With New Scorecard, Group Seeks Promises That Colleges Won’t Use Facial...

Data Privacy

With New Scorecard, Group Seeks Promises That Colleges Won’t Use Facial Recognition on Campus

By Rebecca Koenig     Jan 28, 2020

With New Scorecard, Group Seeks Promises That Colleges Won’t Use Facial Recognition on Campus

More than 40 colleges have said they do not use facial recognition technology on campus and stated they have no plans to do so, according to a new “scorecard” published Tuesday by an advocacy campaign titled Ban Facial Recognition on Campus.

Launched in mid-January by nonprofit advocacy organizations Fight for the Future and Students for Sensible Drug Policy, the effort aims to pressure colleges to be more transparent about their use of facial-recognition tools and ultimately prohibit the use of this kind of technology on campus, out of concerns that they violate student privacy and may be biased against minorities.

To create its scorecard, the campaign contacted nearly 100 higher ed institutions, starting with the 40 institutions ranked highest by U.S. News & World Report and adding others that are “prominent” or that have been featured in media reports about facial recognition tools, according to Evan Greer, deputy director of Fight for the Future.

So far, more than 30 of the contacted colleges have yet to respond or have declined to comment. Among the former are Stanford University and the University of Southern California, which, according to a 2019 story in student newspaper The Stanford Daily, have hosted tools designed by private company PopID that allow students to pay for meals at campus restaurants by scanning their faces. Additionally, American University, George Washington University and Duke University declined to fully commit to stay away from facial recognition in the future, according to the campaign.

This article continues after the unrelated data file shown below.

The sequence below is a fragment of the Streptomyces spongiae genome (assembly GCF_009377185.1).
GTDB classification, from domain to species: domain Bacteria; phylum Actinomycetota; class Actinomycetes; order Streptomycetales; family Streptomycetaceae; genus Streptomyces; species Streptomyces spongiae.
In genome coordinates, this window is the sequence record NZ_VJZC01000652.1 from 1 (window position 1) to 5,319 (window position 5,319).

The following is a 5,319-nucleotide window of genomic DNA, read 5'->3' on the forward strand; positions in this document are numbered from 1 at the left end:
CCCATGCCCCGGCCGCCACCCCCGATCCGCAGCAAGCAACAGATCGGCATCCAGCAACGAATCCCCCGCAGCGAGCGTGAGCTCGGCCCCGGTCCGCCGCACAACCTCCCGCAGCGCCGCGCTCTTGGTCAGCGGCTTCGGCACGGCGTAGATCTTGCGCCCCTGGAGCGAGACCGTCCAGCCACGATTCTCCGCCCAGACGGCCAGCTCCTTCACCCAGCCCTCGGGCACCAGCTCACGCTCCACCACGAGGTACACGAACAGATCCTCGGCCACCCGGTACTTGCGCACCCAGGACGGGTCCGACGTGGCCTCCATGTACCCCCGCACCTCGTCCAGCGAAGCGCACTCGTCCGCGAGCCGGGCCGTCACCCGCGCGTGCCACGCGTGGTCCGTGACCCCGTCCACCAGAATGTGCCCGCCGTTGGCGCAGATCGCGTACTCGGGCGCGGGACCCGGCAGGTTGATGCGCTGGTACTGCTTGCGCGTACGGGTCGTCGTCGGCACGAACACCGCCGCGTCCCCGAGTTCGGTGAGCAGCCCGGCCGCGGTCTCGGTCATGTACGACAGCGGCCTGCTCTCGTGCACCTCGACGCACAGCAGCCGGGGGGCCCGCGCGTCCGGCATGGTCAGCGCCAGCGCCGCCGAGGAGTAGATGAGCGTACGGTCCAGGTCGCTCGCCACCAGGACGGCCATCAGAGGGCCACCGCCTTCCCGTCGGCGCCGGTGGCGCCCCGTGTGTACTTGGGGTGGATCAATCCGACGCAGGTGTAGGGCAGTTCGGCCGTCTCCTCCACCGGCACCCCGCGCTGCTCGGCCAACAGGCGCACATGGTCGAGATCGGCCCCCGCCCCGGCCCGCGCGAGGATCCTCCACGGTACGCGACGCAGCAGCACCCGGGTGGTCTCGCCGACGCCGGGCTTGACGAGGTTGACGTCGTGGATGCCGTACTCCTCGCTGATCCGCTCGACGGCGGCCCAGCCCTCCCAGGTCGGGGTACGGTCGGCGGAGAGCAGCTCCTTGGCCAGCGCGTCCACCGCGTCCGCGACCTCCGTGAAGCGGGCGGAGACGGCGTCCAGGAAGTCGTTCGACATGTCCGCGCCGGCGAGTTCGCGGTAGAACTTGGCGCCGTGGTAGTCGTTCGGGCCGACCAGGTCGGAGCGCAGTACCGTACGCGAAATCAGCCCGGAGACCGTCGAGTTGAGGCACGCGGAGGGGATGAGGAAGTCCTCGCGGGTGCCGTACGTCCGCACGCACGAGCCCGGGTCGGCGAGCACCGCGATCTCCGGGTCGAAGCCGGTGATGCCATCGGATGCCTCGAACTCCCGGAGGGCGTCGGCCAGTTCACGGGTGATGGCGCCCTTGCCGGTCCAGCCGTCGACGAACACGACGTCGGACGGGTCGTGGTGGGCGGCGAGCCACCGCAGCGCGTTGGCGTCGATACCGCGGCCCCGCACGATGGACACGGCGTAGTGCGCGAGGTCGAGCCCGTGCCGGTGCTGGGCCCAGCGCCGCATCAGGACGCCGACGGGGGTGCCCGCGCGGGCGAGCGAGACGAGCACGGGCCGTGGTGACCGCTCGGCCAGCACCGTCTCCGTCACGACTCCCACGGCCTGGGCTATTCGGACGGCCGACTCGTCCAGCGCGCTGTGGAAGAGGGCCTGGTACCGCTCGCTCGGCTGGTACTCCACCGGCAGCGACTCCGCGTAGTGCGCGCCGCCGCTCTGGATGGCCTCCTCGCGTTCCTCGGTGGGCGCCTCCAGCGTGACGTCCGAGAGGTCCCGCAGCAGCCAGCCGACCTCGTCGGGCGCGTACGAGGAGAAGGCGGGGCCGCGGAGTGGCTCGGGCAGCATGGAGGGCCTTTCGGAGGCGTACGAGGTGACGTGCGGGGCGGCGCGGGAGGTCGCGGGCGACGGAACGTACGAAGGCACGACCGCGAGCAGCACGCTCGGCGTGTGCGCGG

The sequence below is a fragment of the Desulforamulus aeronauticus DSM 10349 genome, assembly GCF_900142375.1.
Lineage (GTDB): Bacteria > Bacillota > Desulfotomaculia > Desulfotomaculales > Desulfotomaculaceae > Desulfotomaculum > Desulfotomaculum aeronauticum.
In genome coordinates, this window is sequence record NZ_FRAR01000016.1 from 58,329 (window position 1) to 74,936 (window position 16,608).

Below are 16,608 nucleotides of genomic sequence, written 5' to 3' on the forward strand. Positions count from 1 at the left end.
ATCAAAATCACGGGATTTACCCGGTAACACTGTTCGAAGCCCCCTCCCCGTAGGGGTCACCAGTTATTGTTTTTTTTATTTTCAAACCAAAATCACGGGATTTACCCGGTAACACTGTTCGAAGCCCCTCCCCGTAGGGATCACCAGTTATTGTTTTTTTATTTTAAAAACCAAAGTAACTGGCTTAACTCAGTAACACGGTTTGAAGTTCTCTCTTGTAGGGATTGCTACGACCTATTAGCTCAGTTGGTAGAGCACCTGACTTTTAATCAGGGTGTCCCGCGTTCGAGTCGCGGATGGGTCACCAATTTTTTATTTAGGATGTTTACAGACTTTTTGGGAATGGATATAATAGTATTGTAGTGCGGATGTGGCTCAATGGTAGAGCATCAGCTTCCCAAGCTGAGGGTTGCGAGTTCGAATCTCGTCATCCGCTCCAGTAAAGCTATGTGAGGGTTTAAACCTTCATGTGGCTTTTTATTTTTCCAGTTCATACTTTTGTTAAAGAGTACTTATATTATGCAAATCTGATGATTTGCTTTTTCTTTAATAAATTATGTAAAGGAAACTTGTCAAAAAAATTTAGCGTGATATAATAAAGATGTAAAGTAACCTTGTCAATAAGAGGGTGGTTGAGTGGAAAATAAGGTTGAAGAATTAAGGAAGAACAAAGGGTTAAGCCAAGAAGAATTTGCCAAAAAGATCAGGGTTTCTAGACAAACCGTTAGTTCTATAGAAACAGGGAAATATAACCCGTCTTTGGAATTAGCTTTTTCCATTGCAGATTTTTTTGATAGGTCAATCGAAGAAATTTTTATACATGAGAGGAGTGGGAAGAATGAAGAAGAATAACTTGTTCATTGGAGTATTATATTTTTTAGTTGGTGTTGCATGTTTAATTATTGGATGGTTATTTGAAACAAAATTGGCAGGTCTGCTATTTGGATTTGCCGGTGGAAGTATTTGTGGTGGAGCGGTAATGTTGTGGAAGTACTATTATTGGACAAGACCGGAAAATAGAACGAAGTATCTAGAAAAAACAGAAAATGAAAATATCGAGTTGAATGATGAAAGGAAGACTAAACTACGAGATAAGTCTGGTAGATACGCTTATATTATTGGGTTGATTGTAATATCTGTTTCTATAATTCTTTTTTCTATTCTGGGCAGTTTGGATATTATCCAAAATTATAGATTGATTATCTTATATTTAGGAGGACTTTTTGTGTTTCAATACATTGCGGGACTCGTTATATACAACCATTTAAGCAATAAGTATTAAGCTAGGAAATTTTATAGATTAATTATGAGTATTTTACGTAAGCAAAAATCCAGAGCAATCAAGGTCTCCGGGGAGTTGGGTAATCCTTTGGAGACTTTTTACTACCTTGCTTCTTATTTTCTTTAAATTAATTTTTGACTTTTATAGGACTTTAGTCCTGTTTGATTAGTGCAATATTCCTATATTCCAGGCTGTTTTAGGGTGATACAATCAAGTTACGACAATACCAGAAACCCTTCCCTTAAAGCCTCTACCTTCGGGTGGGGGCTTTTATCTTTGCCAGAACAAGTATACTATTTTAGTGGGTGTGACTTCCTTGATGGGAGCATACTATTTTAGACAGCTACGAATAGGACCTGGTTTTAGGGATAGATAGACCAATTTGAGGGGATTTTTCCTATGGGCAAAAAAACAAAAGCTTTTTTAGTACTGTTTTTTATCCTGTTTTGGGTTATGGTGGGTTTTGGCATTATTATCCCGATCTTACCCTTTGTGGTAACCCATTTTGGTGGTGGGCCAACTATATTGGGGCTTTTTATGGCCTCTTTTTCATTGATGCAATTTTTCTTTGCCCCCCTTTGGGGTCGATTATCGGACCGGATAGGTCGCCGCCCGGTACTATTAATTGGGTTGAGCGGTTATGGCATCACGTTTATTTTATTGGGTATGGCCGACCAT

Companies that make facial-recognition products say their services can help both students and colleges by improving convenience and security. According to PopID, for example, “use of facial recognition technology for payment processing is expected to reduce identity and financial theft, increase transaction processing speed, and increase convenience for consumers by eliminating the need for physical and mobile wallets.”

Among the colleges whose leaders confirmed they do not intend to use facial recognition on campus is one that has used it in the past: the University of San Francisco. The institution experimented with the technology in an effort to boost security around student dorms, but it stopped using the tool in 2016.

“Although the solution was promising, the deployed solution as a whole did not meet our needs,” said Kellie Samson, who works in media relations for the university, in an email to EdSurge.

The university subsequently decided not to proceed with a different product that it tested in 2018.

“We have no current plans to use facial recognition technology in the future,” Samson said.

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